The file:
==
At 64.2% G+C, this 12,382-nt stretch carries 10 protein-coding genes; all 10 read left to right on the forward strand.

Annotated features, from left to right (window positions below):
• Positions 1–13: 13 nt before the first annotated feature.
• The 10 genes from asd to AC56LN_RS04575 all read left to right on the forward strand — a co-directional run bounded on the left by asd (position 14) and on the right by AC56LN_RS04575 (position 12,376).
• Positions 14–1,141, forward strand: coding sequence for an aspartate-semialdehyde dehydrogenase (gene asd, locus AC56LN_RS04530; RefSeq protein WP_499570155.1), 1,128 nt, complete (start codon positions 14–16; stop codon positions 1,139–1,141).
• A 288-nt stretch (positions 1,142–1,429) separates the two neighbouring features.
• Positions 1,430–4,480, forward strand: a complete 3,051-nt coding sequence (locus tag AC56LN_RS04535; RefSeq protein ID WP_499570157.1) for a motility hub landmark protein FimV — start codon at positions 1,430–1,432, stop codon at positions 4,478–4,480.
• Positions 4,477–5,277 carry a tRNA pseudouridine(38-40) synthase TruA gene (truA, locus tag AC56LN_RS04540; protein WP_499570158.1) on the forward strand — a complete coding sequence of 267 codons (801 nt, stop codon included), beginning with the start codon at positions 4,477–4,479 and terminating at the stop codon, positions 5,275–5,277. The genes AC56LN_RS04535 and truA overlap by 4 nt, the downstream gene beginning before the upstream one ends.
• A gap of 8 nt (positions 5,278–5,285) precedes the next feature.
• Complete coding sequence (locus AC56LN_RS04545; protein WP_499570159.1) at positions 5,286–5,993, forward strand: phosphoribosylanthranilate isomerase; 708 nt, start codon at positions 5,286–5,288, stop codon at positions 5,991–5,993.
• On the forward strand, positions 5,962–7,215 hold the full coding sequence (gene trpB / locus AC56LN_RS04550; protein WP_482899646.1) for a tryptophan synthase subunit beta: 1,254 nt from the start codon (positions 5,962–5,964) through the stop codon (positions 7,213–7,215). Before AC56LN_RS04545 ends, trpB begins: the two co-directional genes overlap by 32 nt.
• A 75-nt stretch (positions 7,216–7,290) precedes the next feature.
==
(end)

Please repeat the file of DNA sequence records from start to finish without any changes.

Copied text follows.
At 64.2% G+C, this 12,382-nt stretch carries 10 protein-coding genes; all 10 read left to right on the forward strand.

Annotated features, from left to right (window positions below):
• Positions 1–13: 13 nt before the first annotated feature.
• The 10 genes from asd to AC56LN_RS04575 all read left to right on the forward strand — a co-directional run bounded on the left by asd (position 14) and on the right by AC56LN_RS04575 (position 12,376).
• Positions 14–1,141, forward strand: coding sequence for an aspartate-semialdehyde dehydrogenase (gene asd, locus AC56LN_RS04530; RefSeq protein WP_499570155.1), 1,128 nt, complete (start codon positions 14–16; stop codon positions 1,139–1,141).
• A 288-nt stretch (positions 1,142–1,429) separates the two neighbouring features.
• Positions 1,430–4,480, forward strand: a complete 3,051-nt coding sequence (locus tag AC56LN_RS04535; RefSeq protein ID WP_499570157.1) for a motility hub landmark protein FimV — start codon at positions 1,430–1,432, stop codon at positions 4,478–4,480.
• Positions 4,477–5,277 carry a tRNA pseudouridine(38-40) synthase TruA gene (truA, locus tag AC56LN_RS04540; protein WP_499570158.1) on the forward strand — a complete coding sequence of 267 codons (801 nt, stop codon included), beginning with the start codon at positions 4,477–4,479 and terminating at the stop codon, positions 5,275–5,277. The genes AC56LN_RS04535 and truA overlap by 4 nt, the downstream gene beginning before the upstream one ends.
• A gap of 8 nt (positions 5,278–5,285) precedes the next feature.
• Complete coding sequence (locus AC56LN_RS04545; protein WP_499570159.1) at positions 5,286–5,993, forward strand: phosphoribosylanthranilate isomerase; 708 nt, start codon at positions 5,286–5,288, stop codon at positions 5,991–5,993.
• On the forward strand, positions 5,962–7,215 hold the full coding sequence (gene trpB / locus AC56LN_RS04550; protein WP_482899646.1) for a tryptophan synthase subunit beta: 1,254 nt from the start codon (positions 5,962–5,964) through the stop codon (positions 7,213–7,215). Before AC56LN_RS04545 ends, trpB begins: the two co-directional genes overlap by 32 nt.
• A 75-nt stretch (positions 7,216–7,290) precedes the next feature.